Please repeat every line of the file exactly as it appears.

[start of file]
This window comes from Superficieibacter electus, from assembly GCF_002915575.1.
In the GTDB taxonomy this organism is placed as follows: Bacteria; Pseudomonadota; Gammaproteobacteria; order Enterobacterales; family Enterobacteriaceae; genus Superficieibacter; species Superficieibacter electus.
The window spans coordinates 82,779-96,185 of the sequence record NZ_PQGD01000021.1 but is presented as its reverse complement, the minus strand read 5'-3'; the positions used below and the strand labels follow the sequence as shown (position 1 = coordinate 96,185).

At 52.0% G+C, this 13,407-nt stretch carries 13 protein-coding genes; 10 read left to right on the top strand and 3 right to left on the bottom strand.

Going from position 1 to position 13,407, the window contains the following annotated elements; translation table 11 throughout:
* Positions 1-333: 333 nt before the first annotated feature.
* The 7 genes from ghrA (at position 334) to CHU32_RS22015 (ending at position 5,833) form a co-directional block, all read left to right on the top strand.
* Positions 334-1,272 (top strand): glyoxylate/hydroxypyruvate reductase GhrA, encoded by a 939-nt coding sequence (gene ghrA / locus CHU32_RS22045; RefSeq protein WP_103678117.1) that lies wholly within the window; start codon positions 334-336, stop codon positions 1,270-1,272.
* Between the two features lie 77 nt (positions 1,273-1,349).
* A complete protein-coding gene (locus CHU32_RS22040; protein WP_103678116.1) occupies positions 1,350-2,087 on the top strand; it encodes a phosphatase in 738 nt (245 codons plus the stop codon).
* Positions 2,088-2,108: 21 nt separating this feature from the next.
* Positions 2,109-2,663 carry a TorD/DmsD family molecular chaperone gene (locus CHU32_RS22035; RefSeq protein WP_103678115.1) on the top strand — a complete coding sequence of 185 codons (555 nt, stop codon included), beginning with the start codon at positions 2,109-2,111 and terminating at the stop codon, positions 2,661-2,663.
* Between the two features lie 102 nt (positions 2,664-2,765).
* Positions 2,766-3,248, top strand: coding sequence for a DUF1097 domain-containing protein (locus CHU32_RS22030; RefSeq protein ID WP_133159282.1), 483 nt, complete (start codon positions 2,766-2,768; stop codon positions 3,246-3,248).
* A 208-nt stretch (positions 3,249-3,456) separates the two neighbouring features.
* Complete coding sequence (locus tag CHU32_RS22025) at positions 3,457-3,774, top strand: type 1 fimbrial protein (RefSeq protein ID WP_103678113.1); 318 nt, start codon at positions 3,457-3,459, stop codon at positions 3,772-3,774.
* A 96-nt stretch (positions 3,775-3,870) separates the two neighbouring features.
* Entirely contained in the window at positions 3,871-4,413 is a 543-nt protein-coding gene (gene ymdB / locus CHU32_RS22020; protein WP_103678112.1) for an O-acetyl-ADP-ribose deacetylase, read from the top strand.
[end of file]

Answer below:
This window comes from Superficieibacter electus, from assembly GCF_002915575.1.
In the GTDB taxonomy this organism is placed as follows: Bacteria; Pseudomonadota; Gammaproteobacteria; order Enterobacterales; family Enterobacteriaceae; genus Superficieibacter; species Superficieibacter electus.
The window spans coordinates 82,779-96,185 of the sequence record NZ_PQGD01000021.1 but is presented as its reverse complement, the minus strand read 5'-3'; the positions used below and the strand labels follow the sequence as shown (position 1 = coordinate 96,185).

At 52.0% G+C, this 13,407-nt stretch carries 13 protein-coding genes; 10 read left to right on the top strand and 3 right to left on the bottom strand.

Going from position 1 to position 13,407, the window contains the following annotated elements; translation table 11 throughout:
* Positions 1-333: 333 nt before the first annotated feature.
* The 7 genes from ghrA (at position 334) to CHU32_RS22015 (ending at position 5,833) form a co-directional block, all read left to right on the top strand.
* Positions 334-1,272 (top strand): glyoxylate/hydroxypyruvate reductase GhrA, encoded by a 939-nt coding sequence (gene ghrA / locus CHU32_RS22045; RefSeq protein WP_103678117.1) that lies wholly within the window; start codon positions 334-336, stop codon positions 1,270-1,272.
* Between the two features lie 77 nt (positions 1,273-1,349).
* A complete protein-coding gene (locus CHU32_RS22040; protein WP_103678116.1) occupies positions 1,350-2,087 on the top strand; it encodes a phosphatase in 738 nt (245 codons plus the stop codon).
* Positions 2,088-2,108: 21 nt separating this feature from the next.
* Positions 2,109-2,663 carry a TorD/DmsD family molecular chaperone gene (locus CHU32_RS22035; RefSeq protein WP_103678115.1) on the top strand — a complete coding sequence of 185 codons (555 nt, stop codon included), beginning with the start codon at positions 2,109-2,111 and terminating at the stop codon, positions 2,661-2,663.
* Between the two features lie 102 nt (positions 2,664-2,765).
* Positions 2,766-3,248, top strand: coding sequence for a DUF1097 domain-containing protein (locus CHU32_RS22030; RefSeq protein ID WP_133159282.1), 483 nt, complete (start codon positions 2,766-2,768; stop codon positions 3,246-3,248).
* A 208-nt stretch (positions 3,249-3,456) separates the two neighbouring features.
* Complete coding sequence (locus tag CHU32_RS22025) at positions 3,457-3,774, top strand: type 1 fimbrial protein (RefSeq protein ID WP_103678113.1); 318 nt, start codon at positions 3,457-3,459, stop codon at positions 3,772-3,774.
* A 96-nt stretch (positions 3,775-3,870) separates the two neighbouring features.
* Entirely contained in the window at positions 3,871-4,413 is a 543-nt protein-coding gene (gene ymdB / locus CHU32_RS22020; protein WP_103678112.1) for an O-acetyl-ADP-ribose deacetylase, read from the top strand.